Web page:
A growing number of technology experts are comparing Facebook to cigarettes, arguing that the damage caused to society by the social media company is like the damage done to human health by smoking.
Billionaire Marc Benioff, CEO of cloud computing company Salesforce, first made the comparison one year ago when arguing in support of regulating Facebook. Since then, Benioff has repeatedly reiterated his stance as the social media giant’s prominence has grown.
“Facebook is the new cigarettes,” Benioff told MSNBC last November. “You know, it’s addictive. It’s not good for you. There’s people trying to get you to use it that even you don’t understand what’s going on.”
While Benioff’s statements have ruffled the feathers of tech titans, the CEO’s beliefs have recently gained increased support as Facebook finds itself immersed in countless scandals.
As reported by Business Insider Wednesday, Benioff’s beliefs appear to be having sway at the World Economic Forum’s Annual Meeting in Davos, Switzerland.
Roger McNamee, a former Facebook investor and one-time mentor to Facebook CEO Mark Zuckerberg, is in part responsible for Benioff’s vocal protest.
“Marc Benioff has chosen to look at this through the lens of public health, which, in my opinion, is the exactly the right starting point,” McNamee told Business Insider at Davos.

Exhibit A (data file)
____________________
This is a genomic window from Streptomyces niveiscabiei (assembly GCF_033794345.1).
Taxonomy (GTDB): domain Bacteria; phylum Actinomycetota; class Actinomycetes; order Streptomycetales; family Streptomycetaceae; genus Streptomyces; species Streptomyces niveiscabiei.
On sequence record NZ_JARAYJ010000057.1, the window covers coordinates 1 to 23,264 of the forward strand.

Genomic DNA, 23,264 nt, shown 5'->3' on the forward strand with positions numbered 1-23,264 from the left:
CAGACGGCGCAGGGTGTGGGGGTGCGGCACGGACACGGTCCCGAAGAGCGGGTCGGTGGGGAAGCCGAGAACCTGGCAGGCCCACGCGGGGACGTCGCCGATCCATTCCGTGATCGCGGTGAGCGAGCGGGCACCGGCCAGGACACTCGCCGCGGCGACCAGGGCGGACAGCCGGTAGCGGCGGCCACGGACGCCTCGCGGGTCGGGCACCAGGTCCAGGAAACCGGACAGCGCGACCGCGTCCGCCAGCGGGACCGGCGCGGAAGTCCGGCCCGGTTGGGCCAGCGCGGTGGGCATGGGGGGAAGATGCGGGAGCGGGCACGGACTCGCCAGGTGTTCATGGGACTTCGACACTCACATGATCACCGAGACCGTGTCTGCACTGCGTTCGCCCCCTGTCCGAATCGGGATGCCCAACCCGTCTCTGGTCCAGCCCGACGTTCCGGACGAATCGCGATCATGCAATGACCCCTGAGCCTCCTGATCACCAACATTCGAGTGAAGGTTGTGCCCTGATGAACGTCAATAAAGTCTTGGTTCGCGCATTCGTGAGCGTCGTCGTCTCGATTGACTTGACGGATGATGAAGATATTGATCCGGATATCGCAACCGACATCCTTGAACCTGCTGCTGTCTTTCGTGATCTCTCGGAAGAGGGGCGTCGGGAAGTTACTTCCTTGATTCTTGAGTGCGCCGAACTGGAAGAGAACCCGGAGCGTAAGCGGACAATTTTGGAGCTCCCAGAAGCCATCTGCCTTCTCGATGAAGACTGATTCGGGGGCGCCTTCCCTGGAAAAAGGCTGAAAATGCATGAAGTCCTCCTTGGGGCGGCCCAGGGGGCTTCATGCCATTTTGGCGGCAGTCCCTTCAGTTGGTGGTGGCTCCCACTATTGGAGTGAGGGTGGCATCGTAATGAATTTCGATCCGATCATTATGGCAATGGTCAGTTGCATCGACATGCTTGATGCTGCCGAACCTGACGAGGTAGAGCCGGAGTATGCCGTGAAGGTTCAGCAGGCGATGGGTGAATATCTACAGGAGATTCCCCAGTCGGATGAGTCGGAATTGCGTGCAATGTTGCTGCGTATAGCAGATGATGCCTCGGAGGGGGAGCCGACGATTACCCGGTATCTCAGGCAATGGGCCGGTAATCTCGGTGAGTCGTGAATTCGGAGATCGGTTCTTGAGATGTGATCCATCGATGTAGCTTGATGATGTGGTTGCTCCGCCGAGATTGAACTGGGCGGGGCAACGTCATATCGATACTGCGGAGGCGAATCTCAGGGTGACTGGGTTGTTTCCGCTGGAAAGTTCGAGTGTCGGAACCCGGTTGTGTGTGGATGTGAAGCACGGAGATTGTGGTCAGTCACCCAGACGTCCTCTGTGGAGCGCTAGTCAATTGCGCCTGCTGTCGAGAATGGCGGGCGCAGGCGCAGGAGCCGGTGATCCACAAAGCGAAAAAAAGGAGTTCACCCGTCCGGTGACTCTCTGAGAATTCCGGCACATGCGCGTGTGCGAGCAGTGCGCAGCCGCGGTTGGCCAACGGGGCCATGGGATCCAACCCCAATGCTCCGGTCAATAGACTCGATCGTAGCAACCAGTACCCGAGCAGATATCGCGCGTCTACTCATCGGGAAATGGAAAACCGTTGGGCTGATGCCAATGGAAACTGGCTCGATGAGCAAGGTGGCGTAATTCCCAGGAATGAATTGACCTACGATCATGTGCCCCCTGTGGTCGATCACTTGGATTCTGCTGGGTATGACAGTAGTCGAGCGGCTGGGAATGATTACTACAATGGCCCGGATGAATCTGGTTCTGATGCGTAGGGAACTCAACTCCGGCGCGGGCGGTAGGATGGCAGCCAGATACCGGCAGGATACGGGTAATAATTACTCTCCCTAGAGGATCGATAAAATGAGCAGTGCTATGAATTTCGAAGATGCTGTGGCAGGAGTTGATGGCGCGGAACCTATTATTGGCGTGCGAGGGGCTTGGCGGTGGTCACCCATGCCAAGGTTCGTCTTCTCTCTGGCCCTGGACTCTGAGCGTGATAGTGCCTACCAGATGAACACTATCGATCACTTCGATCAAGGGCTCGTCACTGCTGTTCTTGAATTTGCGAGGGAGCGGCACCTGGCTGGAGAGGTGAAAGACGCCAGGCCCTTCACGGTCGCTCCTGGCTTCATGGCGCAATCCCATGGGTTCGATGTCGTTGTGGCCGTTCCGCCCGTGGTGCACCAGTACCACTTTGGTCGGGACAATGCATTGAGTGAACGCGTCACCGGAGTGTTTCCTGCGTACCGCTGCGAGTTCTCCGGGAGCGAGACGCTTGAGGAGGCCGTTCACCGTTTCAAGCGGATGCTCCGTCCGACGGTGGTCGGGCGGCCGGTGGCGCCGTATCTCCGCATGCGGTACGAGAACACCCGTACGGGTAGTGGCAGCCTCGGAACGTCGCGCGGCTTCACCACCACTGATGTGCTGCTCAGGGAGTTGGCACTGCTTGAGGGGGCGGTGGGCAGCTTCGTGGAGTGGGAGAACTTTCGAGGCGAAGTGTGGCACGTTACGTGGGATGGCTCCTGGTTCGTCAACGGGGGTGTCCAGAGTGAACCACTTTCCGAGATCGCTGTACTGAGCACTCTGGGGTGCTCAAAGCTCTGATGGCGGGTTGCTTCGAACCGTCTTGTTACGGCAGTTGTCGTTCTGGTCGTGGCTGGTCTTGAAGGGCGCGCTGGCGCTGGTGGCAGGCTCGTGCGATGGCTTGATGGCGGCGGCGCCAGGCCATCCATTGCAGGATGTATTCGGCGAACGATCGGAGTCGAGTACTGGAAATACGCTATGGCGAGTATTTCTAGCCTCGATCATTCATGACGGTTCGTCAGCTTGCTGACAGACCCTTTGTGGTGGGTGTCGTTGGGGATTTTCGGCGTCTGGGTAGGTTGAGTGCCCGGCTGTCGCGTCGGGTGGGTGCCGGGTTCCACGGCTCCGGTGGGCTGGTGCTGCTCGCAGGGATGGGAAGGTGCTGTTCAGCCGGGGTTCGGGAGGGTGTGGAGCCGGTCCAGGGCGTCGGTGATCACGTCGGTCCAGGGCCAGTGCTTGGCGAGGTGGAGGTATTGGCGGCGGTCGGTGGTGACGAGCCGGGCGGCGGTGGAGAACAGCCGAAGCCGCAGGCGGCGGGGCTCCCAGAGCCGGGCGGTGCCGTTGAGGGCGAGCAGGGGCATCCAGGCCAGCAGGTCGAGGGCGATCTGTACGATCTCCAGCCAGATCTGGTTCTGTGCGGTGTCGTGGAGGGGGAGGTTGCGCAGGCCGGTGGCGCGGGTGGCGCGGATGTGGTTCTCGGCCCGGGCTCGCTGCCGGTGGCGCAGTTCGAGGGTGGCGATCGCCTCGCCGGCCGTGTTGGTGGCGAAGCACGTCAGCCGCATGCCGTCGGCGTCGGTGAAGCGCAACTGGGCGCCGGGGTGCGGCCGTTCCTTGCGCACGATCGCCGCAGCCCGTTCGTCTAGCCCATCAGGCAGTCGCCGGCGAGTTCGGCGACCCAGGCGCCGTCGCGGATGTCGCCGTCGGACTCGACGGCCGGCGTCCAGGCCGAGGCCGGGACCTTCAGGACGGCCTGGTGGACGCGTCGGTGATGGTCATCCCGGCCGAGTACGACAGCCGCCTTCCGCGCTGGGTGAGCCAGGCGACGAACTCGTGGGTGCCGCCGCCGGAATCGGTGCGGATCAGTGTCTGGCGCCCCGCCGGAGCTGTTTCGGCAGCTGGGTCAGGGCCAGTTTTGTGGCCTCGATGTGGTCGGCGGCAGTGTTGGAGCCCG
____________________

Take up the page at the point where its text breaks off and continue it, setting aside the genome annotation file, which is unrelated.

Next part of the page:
Jim Steyer, founder San Francisco-based nonprofit Common Sense Media that promotes safe technology and media for children, has also been a major influence on Benioff.
“The cigarette comparison was awesome, in my opinion, because the average person gets it,” Steyer said. “There needs to a global conversation about this, and there needs to be common-sense regulation of the tech companies.”
Steyer argues that society has finally reached a point in which it is beginning to understand that the emperor, or Facebook, has “no clothes.”
“We believe there are huge issues around addiction, attention, and distraction caused by social-media platforms,” Steyer said. “Last year was a tipping-point moment in the relationship between tech and global society.”
The trio, along with their supporters, have begun a major push to reign in Facebook and other tech giants Amazon and Google. Just last week, Steyer visited Brussels to discuss Europe’s General Data Protection Regulation and other privacy laws.
Given the likelihood of even more data breaches and scandals in the future, Steyer believes there has never been a better time to break up and regulate the major tech players.
“Now people realize there has to be a balanced approach to tech,” Steyer added. “The idea that they will protect the public interest and self-regulate is folly. You need a much more public-interest-orientated approach.”
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H/T Business Insider